The DC Universe is about legacies. The Golden Age. The Silver Age. The Bronze Age. Heroes passing on mantles to their protégés. Teachers and students. Fathers and sons, mothers and daughters. In the DCU, the sense of family and history is part of the very fiber of the universe. One of my earliest comic book memories as a kid was when my dad took me to the comic shop for the first time and bought me a copy of THE GREATEST FLASH STORIES EVER TOLD. I remember huddling in my room (you’d think I’d be outside, enjoying the Miami sun – but that’s neither here nor there) with the bright yellow book, featuring three generations of speedsters hurtling toward me, and being drawn into a world of lightning speed, chemicals and science, secret gorilla nations, colorful villains who wielded mirrors and boomerangs and a stand-up guy named Barry Allen, who loved his wife Iris and his nephew Wally. Barry was also the Flash, the Fastest Man Alive. He didn’t have the same funny hat as the guy before him, nor was he as grim as the Batman or as strong as Superman, but something about him stuck. He was someone to look up to. And then there was Wally – a kid relatively my age who had amazing powers and was learning from his idol. Reading Cary Bates’ heartbreaking “Death of the Flash” synopsis toward the end of the collection was both shocking and uplifting – Barry died saving the universe, but his sidekick took over. The student became the teacher. This is what the DCU is built on – heroes trying to live up to the legacies their predecessors have created, and in the process, creating new ones of their own. Superman. Batman. Wonder Woman. Green Lantern. The Flash. The Justice Society. The Justice League. The Legion of Super-Heroes. Hawkman. The Atom. I could go on, but you get what I’m saying here. And, as we enter the next decade of the 21st century, the DCU is going to take a moment to celebrate its rich and legendary history. First up is LEGACIES, a 10-part mini-series kicking off in May from writer Len Wein and an all-star cast of artists. Each issue will spotlight a different era from the history of the DCU in two stories, with each issue moving us closer to the present. Who’s up first artistically, tackling the birth of the DCU and the beginnings of the mystery men and the Golden Age? None other than Andy Kubert and his father Joe Kubert, who’ve built their very own comic book legacy. It’s only fitting, right? I would think so. Plus, you get a story illustrated by none other than J.G. Jones, as each issue will feature backups with art by some of the biggest names in the industry. Here’s a clue as to Len’s perspective on the series, from his first interview: “Legacies is the history of the DCU as told from the point of view of the man on the street. It starts at the dawn of the Golden Age and right now it runs right up to the moments before Countdown to Infinite Crisis begins.” "Being asked to work on these historic and iconic characters is an honor," said Andy Kubert. "Being asked to work with the creators involved -- that I grew up reading...and got RAISED by -- is not only an honor, but awe inspiring." Well said, guys. Swing by COMIC BOOK RESOURCES in a bit to read more from Dan DiDio and Wein on LEGACIES. But there’s more. Dan DiDio’s teased this here and there, but we can now officially confirm that in tandem with LEGACIES, we’ll also be publishing new editions of THE HISTORY OF THE DC UNIVERSE and an all-new WHO’S WHO 15-issue series, profiling some of the best and lesser-known characters populating the DC Universe. And while the DCU in 2010 will be very much about pushing our most beloved characters into new worlds and to face new challenges, there’s a lot to be said about tipping your hat to the past, and the legacy of those that came before.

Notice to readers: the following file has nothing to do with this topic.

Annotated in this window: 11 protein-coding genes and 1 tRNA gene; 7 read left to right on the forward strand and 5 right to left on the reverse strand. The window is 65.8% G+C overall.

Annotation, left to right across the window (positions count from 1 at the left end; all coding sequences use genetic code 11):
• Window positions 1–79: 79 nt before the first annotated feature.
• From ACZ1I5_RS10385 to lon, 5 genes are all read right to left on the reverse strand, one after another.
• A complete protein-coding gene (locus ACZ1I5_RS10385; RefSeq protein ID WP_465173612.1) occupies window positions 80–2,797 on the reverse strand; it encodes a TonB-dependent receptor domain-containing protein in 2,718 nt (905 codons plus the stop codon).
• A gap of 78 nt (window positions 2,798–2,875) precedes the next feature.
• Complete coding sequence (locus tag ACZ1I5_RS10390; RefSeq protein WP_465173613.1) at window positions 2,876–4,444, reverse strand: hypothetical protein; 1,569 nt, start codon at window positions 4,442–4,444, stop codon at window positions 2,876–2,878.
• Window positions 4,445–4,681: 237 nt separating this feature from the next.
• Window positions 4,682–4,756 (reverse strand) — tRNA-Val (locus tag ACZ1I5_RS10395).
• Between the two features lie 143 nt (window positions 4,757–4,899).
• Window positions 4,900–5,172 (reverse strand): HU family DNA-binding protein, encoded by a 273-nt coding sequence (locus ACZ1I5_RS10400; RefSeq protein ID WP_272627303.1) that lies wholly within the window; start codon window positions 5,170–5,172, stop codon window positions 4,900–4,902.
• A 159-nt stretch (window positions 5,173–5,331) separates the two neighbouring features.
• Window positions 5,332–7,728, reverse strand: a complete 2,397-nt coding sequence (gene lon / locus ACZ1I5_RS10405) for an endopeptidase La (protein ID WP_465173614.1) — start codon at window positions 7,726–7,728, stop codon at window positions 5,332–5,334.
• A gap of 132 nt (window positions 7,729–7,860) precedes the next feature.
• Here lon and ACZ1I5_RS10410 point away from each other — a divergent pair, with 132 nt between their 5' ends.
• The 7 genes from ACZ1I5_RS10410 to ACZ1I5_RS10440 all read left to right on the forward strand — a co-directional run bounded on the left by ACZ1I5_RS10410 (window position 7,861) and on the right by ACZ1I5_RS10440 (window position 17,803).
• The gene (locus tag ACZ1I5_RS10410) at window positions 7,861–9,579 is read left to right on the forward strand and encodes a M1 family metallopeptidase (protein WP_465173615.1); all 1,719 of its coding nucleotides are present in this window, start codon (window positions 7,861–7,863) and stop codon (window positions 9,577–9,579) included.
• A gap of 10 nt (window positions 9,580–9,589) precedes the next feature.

DCU IN 2010: CELEBRATE THE LEGACY AND HISTORY OF THE DC UNIVERSE
BY: DCE Editorial
Thursday, December 10th, 2009